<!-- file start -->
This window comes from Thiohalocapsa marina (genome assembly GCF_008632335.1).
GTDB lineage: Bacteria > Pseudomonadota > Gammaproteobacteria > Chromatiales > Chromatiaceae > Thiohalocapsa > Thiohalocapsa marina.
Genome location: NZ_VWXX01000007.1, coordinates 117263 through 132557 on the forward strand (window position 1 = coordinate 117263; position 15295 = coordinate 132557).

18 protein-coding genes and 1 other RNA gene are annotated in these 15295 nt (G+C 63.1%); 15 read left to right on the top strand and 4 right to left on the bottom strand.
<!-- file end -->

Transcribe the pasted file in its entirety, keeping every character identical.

This window comes from Thiohalocapsa marina (genome assembly GCF_008632335.1).
GTDB lineage: Bacteria > Pseudomonadota > Gammaproteobacteria > Chromatiales > Chromatiaceae > Thiohalocapsa > Thiohalocapsa marina.
Genome location: NZ_VWXX01000007.1, coordinates 117263 through 132557 on the forward strand (window position 1 = coordinate 117263; position 15295 = coordinate 132557).

18 protein-coding genes and 1 other RNA gene are annotated in these 15295 nt (G+C 63.1%); 15 read left to right on the top strand and 4 right to left on the bottom strand.